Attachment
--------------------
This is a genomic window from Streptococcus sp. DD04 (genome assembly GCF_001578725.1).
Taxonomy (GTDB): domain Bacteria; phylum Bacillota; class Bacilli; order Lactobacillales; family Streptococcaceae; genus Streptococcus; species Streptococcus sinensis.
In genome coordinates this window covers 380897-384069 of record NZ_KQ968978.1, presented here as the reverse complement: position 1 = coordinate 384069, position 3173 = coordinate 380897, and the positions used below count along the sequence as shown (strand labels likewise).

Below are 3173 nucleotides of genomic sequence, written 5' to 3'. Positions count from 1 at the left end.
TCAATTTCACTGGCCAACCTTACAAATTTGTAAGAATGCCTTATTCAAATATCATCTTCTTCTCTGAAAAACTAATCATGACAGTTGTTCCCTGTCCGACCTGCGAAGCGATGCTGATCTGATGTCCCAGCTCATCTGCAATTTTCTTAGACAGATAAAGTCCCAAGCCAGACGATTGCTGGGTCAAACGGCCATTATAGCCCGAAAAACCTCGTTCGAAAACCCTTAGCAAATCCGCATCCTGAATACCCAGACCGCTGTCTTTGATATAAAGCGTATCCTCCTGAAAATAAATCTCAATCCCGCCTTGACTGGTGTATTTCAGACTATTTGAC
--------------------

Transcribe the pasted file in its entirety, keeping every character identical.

This is a genomic window from Streptococcus sp. DD04 (genome assembly GCF_001578725.1).
Taxonomy (GTDB): domain Bacteria; phylum Bacillota; class Bacilli; order Lactobacillales; family Streptococcaceae; genus Streptococcus; species Streptococcus sinensis.
In genome coordinates this window covers 380897-384069 of record NZ_KQ968978.1, presented here as the reverse complement: position 1 = coordinate 384069, position 3173 = coordinate 380897, and the positions used below count along the sequence as shown (strand labels likewise).

Below are 3173 nucleotides of genomic sequence, written 5' to 3'. Positions count from 1 at the left end.
TCAATTTCACTGGCCAACCTTACAAATTTGTAAGAATGCCTTATTCAAATATCATCTTCTTCTCTGAAAAACTAATCATGACAGTTGTTCCCTGTCCGACCTGCGAAGCGATGCTGATCTGATGTCCCAGCTCATCTGCAATTTTCTTAGACAGATAAAGTCCCAAGCCAGACGATTGCTGGGTCAAACGGCCATTATAGCCCGAAAAACCTCGTTCGAAAACCCTTAGCAAATCCGCATCCTGAATACCCAGACCGCTGTCTTTGATATAAAGCGTATCCTCCTGAAAATAAATCTCAATCCCGCCTTGACTGGTGTATTTCAGACTATTTGAC